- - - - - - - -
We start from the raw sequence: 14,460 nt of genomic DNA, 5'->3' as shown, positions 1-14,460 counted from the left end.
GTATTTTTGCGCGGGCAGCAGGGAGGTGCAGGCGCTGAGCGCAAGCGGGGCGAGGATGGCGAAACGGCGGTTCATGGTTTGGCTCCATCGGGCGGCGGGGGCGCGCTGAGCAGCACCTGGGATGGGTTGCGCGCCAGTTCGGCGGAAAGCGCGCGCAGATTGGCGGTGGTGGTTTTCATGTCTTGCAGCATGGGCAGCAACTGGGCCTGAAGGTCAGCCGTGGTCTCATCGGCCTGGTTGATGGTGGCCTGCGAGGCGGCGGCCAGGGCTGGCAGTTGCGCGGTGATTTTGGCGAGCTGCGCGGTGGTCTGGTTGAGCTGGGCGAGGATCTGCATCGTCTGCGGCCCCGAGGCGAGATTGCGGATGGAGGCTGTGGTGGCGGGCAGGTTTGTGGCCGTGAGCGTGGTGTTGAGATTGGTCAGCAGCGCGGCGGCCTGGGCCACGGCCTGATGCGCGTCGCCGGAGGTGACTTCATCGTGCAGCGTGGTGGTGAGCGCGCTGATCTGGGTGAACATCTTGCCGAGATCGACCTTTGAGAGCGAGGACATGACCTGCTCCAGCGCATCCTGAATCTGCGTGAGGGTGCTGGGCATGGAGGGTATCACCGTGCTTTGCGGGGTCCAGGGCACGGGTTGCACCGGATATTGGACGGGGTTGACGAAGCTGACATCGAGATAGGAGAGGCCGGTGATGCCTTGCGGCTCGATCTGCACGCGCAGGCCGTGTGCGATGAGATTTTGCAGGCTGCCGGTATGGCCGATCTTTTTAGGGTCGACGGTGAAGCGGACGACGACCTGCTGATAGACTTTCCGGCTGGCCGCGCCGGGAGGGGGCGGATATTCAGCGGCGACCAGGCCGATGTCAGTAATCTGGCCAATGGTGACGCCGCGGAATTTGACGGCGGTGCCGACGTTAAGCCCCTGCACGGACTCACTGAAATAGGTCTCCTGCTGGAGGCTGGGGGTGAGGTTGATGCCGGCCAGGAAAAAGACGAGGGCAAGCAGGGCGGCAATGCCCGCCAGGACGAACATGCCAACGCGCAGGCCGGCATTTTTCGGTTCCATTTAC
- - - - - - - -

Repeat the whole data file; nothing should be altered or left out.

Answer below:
We start from the raw sequence: 14,460 nt of genomic DNA, 5'->3' as shown, positions 1-14,460 counted from the left end.
GTATTTTTGCGCGGGCAGCAGGGAGGTGCAGGCGCTGAGCGCAAGCGGGGCGAGGATGGCGAAACGGCGGTTCATGGTTTGGCTCCATCGGGCGGCGGGGGCGCGCTGAGCAGCACCTGGGATGGGTTGCGCGCCAGTTCGGCGGAAAGCGCGCGCAGATTGGCGGTGGTGGTTTTCATGTCTTGCAGCATGGGCAGCAACTGGGCCTGAAGGTCAGCCGTGGTCTCATCGGCCTGGTTGATGGTGGCCTGCGAGGCGGCGGCCAGGGCTGGCAGTTGCGCGGTGATTTTGGCGAGCTGCGCGGTGGTCTGGTTGAGCTGGGCGAGGATCTGCATCGTCTGCGGCCCCGAGGCGAGATTGCGGATGGAGGCTGTGGTGGCGGGCAGGTTTGTGGCCGTGAGCGTGGTGTTGAGATTGGTCAGCAGCGCGGCGGCCTGGGCCACGGCCTGATGCGCGTCGCCGGAGGTGACTTCATCGTGCAGCGTGGTGGTGAGCGCGCTGATCTGGGTGAACATCTTGCCGAGATCGACCTTTGAGAGCGAGGACATGACCTGCTCCAGCGCATCCTGAATCTGCGTGAGGGTGCTGGGCATGGAGGGTATCACCGTGCTTTGCGGGGTCCAGGGCACGGGTTGCACCGGATATTGGACGGGGTTGACGAAGCTGACATCGAGATAGGAGAGGCCGGTGATGCCTTGCGGCTCGATCTGCACGCGCAGGCCGTGTGCGATGAGATTTTGCAGGCTGCCGGTATGGCCGATCTTTTTAGGGTCGACGGTGAAGCGGACGACGACCTGCTGATAGACTTTCCGGCTGGCCGCGCCGGGAGGGGGCGGATATTCAGCGGCGACCAGGCCGATGTCAGTAATCTGGCCAATGGTGACGCCGCGGAATTTGACGGCGGTGCCGACGTTAAGCCCCTGCACGGACTCACTGAAATAGGTCTCCTGCTGGAGGCTGGGGGTGAGGTTGATGCCGGCCAGGAAAAAGACGAGGGCAAGCAGGGCGGCAATGCCCGCCAGGACGAACATGCCAACGCGCAGGCCGGCATTTTTCGGTTCCATTTAC